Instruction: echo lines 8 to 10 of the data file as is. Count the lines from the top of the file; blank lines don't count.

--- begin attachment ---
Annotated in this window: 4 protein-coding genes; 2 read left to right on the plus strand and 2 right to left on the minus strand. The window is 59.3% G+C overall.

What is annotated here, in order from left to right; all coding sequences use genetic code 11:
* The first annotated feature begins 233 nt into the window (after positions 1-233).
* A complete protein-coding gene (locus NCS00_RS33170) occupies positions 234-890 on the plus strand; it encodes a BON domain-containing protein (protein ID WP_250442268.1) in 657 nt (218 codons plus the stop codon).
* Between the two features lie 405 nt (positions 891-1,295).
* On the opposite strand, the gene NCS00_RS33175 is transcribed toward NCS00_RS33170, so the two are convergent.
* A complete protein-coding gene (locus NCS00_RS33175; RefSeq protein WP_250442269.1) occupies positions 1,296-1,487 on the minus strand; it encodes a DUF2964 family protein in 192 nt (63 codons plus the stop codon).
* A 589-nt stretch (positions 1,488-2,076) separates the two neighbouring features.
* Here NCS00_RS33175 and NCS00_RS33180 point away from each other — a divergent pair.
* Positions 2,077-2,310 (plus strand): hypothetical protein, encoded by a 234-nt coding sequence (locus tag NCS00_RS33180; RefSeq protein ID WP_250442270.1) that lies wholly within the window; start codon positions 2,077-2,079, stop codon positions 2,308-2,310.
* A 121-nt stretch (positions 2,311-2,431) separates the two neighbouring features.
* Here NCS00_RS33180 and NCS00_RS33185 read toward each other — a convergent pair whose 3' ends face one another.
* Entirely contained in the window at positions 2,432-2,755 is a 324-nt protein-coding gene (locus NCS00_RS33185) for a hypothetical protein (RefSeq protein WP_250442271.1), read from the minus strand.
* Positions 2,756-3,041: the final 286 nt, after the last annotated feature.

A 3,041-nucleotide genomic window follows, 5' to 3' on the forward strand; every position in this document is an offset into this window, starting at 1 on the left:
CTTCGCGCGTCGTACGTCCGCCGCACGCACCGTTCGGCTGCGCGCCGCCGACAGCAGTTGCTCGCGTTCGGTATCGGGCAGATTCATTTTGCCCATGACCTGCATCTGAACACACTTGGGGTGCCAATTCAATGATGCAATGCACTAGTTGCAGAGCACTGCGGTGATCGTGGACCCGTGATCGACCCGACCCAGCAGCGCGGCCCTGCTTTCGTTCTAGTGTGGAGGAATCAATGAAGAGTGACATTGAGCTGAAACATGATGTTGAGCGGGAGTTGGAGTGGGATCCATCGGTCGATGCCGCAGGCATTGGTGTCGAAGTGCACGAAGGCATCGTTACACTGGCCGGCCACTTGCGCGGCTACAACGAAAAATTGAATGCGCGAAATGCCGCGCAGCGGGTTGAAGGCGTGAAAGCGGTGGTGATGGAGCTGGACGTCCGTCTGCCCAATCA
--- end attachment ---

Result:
* A 589-nt stretch (positions 1,488-2,076) separates the two neighbouring features.
* Here NCS00_RS33175 and NCS00_RS33180 point away from each other — a divergent pair.
* Positions 2,077-2,310 (plus strand): hypothetical protein, encoded by a 234-nt coding sequence (locus tag NCS00_RS33180; RefSeq protein ID WP_250442270.1) that lies wholly within the window; start codon positions 2,077-2,079, stop codon positions 2,308-2,310.